A Song in the Front Yard by Gwendolyn Brooks Essay example

A Song in the Front Yard by Gwendolyn Brooks Essay example

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“A Song in the Front Yard”, by Gwendolyn Brooks, illustrates the desire people develop to experience new things and live life according to their own rules. In the first stanza, Brooks uses diction of propriety and unfamiliarity to emphasize the author’s desire to change her life. In the first line, the author establishes that she is only familiar with one way of life since she has “stayed in the front yard all [her] life.” The author “stayed” in the front yard suggesting that she was able to leave the yard and experience new things, but she just was not ready. She was raised in the “front yard,” highlighting the idea that the “front” is the proper way for her to live her life. In the second line, the author realizes there is much more to experience in life and she “[wants] a peek at the back.” At this point in her life, she is not ready to abandon the only life she knows, but she wants to look at the other side of things and all of the different experiences she can have. In the third line, the back yard is described as being, “rough and untended and hungry weed grows,” again representing how Brooks is only used to one place. In the front yard, everything is neat, properly tended, and no weeds grow. After seeing this, she realizes that life is not always as perfect as she was raised to believe, so she wants a taste of something new. In the fourth line, the author says, “a girl gets sick of a rose,” showing how Brooks has had enough of the front yard life and needs to experience new things. The “rose” is used to represent life in the front yard. A “rose” is usually associated with perfection and beauty, reflecting the author’s life in the “front yard.”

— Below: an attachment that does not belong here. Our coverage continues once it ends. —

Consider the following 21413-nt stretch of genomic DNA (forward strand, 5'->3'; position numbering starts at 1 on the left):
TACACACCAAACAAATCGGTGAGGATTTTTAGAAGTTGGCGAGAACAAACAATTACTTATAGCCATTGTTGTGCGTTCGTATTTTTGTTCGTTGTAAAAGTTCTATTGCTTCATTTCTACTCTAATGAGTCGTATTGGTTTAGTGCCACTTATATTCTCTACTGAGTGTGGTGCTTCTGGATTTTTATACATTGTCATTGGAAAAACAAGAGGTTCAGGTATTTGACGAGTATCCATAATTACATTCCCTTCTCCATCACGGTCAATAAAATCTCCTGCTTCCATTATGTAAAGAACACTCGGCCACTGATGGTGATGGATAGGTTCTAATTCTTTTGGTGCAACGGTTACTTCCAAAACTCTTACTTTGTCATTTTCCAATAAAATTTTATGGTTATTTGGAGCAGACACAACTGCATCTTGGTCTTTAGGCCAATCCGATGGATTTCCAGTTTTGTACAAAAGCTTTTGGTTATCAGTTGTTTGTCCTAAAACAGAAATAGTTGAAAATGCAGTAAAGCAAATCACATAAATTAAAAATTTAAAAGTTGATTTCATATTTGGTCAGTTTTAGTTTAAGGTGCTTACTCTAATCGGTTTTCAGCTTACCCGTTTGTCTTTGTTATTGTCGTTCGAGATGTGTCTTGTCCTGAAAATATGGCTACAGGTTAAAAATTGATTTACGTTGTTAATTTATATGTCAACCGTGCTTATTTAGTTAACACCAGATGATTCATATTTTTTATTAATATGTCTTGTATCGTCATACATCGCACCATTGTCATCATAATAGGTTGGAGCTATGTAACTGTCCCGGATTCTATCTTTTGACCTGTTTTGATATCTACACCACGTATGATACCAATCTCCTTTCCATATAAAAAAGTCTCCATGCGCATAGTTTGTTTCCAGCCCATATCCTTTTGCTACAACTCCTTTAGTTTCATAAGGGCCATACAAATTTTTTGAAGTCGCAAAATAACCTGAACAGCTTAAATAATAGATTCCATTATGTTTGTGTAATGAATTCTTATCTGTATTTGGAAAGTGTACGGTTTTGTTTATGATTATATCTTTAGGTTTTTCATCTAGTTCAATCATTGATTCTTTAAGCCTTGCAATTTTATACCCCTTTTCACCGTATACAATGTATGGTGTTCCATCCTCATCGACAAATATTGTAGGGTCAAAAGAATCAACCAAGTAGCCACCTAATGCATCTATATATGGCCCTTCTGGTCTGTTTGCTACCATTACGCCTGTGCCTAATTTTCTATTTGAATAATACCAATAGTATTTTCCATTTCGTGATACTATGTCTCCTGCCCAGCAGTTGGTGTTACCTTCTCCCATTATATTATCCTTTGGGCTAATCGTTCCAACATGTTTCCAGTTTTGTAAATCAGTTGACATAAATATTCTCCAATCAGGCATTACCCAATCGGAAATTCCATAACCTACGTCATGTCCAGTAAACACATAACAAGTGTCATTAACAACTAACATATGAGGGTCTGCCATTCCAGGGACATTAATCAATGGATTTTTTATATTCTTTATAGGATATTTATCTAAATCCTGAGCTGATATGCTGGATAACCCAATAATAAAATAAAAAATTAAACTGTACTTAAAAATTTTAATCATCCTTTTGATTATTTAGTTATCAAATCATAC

In the second stanza, the author uses repetition and diction of change to highli...

... middle of paper ...

...t she has put on a new “costume” and is now a completely different person. The stockings are “night-black” representing the backyard and its negative connotation. In line twenty, the author writes that she wants to “strut down the streets with paint on [her] face,” again emphasizing Brooks’ new rebellious nature since crossing over into the backyard. The “paint” suggests that her rebellion is just and act, and as soon as she removes the paint, she can return to the front yard if she pleases. The repetition of “and” at the beginning of the last three lines illustrates Brooks’ desire to completely rebel against her mother and the front yard life since it shows how she wants to rebel in so many ways. The main theme of the poem highlights the desire people have to experience what they do not have and live life on their own terms.

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A Song in the Front Yard

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